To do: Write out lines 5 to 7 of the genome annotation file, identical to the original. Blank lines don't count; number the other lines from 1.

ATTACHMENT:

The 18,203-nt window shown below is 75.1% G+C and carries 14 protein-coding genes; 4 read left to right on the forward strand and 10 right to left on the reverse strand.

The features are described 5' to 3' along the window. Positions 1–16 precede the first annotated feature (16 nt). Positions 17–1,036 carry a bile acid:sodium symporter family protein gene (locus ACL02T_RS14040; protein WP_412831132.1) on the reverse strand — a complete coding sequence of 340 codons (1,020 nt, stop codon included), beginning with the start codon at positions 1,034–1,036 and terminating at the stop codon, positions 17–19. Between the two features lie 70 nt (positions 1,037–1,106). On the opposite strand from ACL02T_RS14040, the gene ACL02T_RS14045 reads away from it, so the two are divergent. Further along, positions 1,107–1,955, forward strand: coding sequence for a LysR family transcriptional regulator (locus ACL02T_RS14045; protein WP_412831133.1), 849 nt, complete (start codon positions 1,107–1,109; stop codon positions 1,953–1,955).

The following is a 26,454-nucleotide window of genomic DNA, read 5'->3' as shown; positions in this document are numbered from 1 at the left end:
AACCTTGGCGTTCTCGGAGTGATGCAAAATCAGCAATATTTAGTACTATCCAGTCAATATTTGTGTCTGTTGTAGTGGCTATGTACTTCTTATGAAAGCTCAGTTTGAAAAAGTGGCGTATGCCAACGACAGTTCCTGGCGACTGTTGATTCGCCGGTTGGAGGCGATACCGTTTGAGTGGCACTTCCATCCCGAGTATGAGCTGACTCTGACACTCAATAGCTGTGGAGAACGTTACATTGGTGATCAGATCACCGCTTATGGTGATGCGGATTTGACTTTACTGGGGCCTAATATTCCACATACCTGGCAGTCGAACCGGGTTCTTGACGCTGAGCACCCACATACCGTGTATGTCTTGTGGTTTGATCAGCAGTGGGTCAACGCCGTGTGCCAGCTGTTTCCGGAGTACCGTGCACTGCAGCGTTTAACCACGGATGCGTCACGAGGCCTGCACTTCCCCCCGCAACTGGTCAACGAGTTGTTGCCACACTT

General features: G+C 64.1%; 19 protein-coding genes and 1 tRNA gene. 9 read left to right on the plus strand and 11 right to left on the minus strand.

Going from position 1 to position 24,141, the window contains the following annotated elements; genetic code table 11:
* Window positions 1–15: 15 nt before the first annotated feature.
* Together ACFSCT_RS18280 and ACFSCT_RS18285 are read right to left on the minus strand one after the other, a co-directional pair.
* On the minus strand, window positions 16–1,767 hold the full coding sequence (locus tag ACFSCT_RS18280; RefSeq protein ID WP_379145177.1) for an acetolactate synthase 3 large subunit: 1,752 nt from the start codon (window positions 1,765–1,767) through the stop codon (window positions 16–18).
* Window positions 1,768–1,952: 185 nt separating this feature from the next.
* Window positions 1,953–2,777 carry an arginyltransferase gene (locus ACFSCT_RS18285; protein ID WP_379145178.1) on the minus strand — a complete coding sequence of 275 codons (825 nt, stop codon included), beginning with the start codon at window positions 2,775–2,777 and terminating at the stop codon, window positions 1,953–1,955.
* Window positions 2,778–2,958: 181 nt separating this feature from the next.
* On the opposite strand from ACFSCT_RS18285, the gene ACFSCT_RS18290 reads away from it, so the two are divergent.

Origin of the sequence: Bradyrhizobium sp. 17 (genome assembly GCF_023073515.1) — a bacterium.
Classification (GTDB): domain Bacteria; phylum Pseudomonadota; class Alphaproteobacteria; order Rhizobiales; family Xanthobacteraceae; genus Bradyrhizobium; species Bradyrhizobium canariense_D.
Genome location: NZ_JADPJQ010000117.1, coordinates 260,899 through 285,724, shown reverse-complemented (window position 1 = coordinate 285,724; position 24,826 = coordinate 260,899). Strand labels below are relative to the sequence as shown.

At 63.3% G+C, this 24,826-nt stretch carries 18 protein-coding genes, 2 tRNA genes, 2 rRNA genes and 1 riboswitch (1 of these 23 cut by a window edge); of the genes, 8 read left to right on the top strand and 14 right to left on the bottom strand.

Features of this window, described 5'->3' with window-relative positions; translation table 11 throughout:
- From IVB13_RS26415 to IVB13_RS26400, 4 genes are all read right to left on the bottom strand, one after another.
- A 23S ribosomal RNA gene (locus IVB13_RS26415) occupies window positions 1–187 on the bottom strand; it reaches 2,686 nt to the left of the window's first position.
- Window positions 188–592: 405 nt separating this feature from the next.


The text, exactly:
General features: G+C 64.1%; 19 protein-coding genes and 1 tRNA gene. 9 read left to right on the plus strand and 11 right to left on the minus strand.

Going from position 1 to position 24,141, the window contains the following annotated elements; genetic code table 11:
* Window positions 1–15: 15 nt before the first annotated feature.